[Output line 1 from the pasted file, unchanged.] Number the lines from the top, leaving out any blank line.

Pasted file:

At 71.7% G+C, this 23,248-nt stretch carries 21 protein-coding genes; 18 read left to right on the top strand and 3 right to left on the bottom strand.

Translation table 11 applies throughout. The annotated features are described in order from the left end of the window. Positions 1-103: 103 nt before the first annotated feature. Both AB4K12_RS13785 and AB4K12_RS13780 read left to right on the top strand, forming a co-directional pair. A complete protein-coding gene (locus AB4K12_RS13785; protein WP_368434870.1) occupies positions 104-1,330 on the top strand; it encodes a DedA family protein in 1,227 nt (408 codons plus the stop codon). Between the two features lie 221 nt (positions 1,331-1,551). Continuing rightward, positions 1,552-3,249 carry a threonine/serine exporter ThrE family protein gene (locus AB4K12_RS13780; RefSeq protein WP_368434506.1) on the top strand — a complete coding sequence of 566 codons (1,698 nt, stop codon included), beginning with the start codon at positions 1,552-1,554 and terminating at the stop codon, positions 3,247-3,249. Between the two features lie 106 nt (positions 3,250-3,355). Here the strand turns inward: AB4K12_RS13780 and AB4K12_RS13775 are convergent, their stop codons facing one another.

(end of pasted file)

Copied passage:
At 71.7% G+C, this 23,248-nt stretch carries 21 protein-coding genes; 18 read left to right on the top strand and 3 right to left on the bottom strand.